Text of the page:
The Harrison Family: Vincennes to the White House
By Shirley Hunter Smith, Ph.D | Second Vice President-General, DSDI
The contributions and sacrifices made by the Signers of the Declaration of Independence are, of course, well-known, but less familiar are stories of descendants who carried on the founders’ legacy. A great example is found in the family of Virginia Signer Benjamin Harrison. Also of significance to the final outcome of the Revolutionary War were frontier battles fought in little known river outposts such as Vincennes, Indiana. The town would become an important location in the development of the country and for the Harrison family after the war.
Vincennes was founded in 1732 by French Military Officer Francois Marie Bissot–Sieur de Vincennes. The city was a French fur trading post situated on the Wabash River in what is now southwest Indiana. The area was part of New France at the time, and a fort was erected to protect the abundant fur trade they had with the local Indian tribes from the British. After the French and Indian War, the British took control of the post and the lucrative trade. The fort became known as Fort Sackville or Fort Vincennes.
Forty-seven years later on February 25, 1779 George Rogers Clark and 170 militia from the Illinois Country, Virginia and a few sympatric Canadians seized Fort Sackville from the British and their Indian allies. The British force at the fort greatly outnumbered Clark’s volunteers, but excellent maneuvering by Clark’s men convinced the British they must surrender or the fort would be stormed by a much larger force. Most of the citizens of Vincennes supported the Americans and aided them by providing dry gun powder for Clark’s troops. Having marched 180 miles across Illinois in water that was as high as their shoulders in places, the militia’s powder was unusable. The significance of the siege and surrender was a turning point in the Revolution. The British were shown that a few American militia men could defeat British regulars even on the frontier. The surrender gave the Americans the largest land grab of the war, securing what would become Kentucky, Indiana, and Illinois. A memorial was raised in Clark’s honor and an annual Spirit of Vincennes Rendezvous commemorates the victory to this day held over Memorial Day weekend.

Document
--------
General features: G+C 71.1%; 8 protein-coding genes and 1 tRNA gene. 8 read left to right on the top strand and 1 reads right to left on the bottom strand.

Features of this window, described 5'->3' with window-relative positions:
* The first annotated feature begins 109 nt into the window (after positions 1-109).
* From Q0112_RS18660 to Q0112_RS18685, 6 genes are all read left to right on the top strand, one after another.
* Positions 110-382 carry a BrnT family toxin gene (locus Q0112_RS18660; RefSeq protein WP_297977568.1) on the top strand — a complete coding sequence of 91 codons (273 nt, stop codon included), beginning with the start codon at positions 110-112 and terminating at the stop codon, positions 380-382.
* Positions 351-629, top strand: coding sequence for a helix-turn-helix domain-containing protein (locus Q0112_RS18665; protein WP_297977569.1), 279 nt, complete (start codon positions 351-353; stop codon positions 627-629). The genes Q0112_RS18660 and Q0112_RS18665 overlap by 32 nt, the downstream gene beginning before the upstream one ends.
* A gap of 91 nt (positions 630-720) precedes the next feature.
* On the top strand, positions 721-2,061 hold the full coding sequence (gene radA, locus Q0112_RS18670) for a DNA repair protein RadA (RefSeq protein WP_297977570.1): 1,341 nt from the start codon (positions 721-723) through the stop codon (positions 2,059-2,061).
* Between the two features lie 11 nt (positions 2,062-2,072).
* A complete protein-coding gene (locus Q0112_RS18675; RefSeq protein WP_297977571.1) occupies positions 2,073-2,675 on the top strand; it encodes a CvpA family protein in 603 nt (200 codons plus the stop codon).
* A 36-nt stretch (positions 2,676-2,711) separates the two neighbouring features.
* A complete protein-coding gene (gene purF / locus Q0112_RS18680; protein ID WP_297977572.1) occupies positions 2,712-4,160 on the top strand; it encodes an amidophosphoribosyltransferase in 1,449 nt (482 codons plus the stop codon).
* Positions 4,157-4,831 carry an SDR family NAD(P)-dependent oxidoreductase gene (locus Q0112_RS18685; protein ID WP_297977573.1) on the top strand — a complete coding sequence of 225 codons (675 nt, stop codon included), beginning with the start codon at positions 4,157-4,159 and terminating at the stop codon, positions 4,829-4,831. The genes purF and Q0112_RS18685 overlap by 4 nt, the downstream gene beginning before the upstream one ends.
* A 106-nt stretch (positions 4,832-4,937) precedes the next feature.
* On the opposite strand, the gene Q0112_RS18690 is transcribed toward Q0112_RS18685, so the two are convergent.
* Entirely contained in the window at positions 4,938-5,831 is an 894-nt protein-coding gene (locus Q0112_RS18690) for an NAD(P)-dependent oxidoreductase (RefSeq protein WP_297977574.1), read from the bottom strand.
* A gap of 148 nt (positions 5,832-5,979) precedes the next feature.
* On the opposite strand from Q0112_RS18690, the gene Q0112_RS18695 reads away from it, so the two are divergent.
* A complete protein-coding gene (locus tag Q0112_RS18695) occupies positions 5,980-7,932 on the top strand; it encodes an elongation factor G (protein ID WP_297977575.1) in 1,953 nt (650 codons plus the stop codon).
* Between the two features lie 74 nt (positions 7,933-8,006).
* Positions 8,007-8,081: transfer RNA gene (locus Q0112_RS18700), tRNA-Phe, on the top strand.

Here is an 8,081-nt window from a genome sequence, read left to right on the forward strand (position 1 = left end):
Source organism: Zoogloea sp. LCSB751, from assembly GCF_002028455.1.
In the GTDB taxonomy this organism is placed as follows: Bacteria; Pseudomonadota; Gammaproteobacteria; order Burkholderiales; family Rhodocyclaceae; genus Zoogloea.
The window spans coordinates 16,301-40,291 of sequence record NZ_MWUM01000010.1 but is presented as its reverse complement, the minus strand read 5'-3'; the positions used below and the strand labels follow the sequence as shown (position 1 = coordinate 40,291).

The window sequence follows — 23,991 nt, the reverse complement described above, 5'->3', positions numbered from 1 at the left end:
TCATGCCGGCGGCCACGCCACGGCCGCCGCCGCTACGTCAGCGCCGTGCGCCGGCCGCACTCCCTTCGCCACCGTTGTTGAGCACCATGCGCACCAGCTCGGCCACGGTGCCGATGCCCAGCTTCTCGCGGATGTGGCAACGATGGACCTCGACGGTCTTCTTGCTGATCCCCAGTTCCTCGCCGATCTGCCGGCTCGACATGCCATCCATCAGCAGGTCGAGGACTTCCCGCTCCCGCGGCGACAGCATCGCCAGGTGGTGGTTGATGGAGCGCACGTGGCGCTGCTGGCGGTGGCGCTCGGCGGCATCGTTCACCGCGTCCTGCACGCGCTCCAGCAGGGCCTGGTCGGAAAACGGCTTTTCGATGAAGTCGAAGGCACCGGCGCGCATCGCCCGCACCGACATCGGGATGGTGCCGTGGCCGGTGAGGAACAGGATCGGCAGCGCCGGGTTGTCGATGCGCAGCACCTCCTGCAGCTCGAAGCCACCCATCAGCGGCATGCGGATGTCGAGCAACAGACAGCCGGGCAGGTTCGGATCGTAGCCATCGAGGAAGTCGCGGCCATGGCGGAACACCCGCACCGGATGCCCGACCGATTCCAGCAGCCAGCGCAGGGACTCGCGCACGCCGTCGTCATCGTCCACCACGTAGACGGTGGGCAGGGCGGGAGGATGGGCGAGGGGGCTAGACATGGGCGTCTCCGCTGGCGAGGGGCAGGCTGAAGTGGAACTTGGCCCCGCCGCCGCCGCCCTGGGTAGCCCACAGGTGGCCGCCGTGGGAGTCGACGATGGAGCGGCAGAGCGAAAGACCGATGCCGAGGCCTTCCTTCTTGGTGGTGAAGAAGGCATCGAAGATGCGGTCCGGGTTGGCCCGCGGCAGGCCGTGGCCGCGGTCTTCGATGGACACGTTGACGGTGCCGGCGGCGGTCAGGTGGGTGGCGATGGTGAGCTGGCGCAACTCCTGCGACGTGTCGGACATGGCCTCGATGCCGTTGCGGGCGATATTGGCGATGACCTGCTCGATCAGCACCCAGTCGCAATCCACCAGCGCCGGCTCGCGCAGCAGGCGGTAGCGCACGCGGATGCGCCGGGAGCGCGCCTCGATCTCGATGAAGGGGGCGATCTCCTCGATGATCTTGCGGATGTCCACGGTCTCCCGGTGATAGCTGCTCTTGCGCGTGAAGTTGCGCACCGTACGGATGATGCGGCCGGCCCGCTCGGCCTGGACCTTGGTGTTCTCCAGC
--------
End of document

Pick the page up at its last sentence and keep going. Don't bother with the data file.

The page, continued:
Virginia laid claim to the entire land area their native son secured, and in 1781 gave it to the central government and it became the Northwest Territory. Later the area was designated the Indiana Territory. William Henry Harrison was appointed the first governor of the territory by President John Adams in 1800. Harrison, born at Berkeley Plantation in Charles City, Virginia was the son of Signer Benjamin Harrison and his wife Elizabeth Bassett Harrison. Harrison had a distinguished military career already, and his familiarity with the territory made him a solid choice. Reminiscent of Berkeley, Harrison had a beautiful home constructed in the new territorial capitol of Vincennes that he named Grouseland, due to the abundance of the delicious bird in the area.